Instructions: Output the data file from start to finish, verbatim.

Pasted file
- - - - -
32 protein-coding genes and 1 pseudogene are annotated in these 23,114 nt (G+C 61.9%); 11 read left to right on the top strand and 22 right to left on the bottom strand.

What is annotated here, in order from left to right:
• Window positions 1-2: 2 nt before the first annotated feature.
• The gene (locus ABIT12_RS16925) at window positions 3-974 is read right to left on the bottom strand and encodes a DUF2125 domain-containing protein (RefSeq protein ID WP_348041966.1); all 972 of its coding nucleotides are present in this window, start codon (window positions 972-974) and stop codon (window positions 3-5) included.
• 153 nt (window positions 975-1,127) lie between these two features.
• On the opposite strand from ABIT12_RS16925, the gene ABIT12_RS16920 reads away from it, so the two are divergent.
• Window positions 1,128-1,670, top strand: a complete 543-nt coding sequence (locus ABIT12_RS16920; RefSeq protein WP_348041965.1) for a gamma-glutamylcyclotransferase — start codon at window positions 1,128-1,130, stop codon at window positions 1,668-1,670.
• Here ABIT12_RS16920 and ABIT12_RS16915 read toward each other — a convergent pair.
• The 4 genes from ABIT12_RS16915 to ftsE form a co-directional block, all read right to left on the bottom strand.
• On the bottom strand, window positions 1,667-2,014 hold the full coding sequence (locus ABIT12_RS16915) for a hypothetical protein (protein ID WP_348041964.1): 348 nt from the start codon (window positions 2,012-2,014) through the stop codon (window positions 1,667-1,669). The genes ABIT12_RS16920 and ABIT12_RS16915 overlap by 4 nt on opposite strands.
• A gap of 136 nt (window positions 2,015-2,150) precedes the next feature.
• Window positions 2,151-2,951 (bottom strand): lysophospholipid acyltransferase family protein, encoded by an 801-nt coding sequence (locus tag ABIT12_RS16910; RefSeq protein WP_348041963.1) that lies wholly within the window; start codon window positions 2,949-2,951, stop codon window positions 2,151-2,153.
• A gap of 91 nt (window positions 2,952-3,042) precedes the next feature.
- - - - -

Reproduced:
32 protein-coding genes and 1 pseudogene are annotated in these 23,114 nt (G+C 61.9%); 11 read left to right on the top strand and 22 right to left on the bottom strand.

What is annotated here, in order from left to right:
• Window positions 1-2: 2 nt before the first annotated feature.
• The gene (locus ABIT12_RS16925) at window positions 3-974 is read right to left on the bottom strand and encodes a DUF2125 domain-containing protein (RefSeq protein ID WP_348041966.1); all 972 of its coding nucleotides are present in this window, start codon (window positions 972-974) and stop codon (window positions 3-5) included.
• 153 nt (window positions 975-1,127) lie between these two features.
• On the opposite strand from ABIT12_RS16925, the gene ABIT12_RS16920 reads away from it, so the two are divergent.
• Window positions 1,128-1,670, top strand: a complete 543-nt coding sequence (locus ABIT12_RS16920; RefSeq protein WP_348041965.1) for a gamma-glutamylcyclotransferase — start codon at window positions 1,128-1,130, stop codon at window positions 1,668-1,670.
• Here ABIT12_RS16920 and ABIT12_RS16915 read toward each other — a convergent pair.
• The 4 genes from ABIT12_RS16915 to ftsE form a co-directional block, all read right to left on the bottom strand.
• On the bottom strand, window positions 1,667-2,014 hold the full coding sequence (locus ABIT12_RS16915) for a hypothetical protein (protein ID WP_348041964.1): 348 nt from the start codon (window positions 2,012-2,014) through the stop codon (window positions 1,667-1,669). The genes ABIT12_RS16920 and ABIT12_RS16915 overlap by 4 nt on opposite strands.
• A gap of 136 nt (window positions 2,015-2,150) precedes the next feature.
• Window positions 2,151-2,951 (bottom strand): lysophospholipid acyltransferase family protein, encoded by an 801-nt coding sequence (locus tag ABIT12_RS16910; RefSeq protein WP_348041963.1) that lies wholly within the window; start codon window positions 2,949-2,951, stop codon window positions 2,151-2,153.
• A gap of 91 nt (window positions 2,952-3,042) precedes the next feature.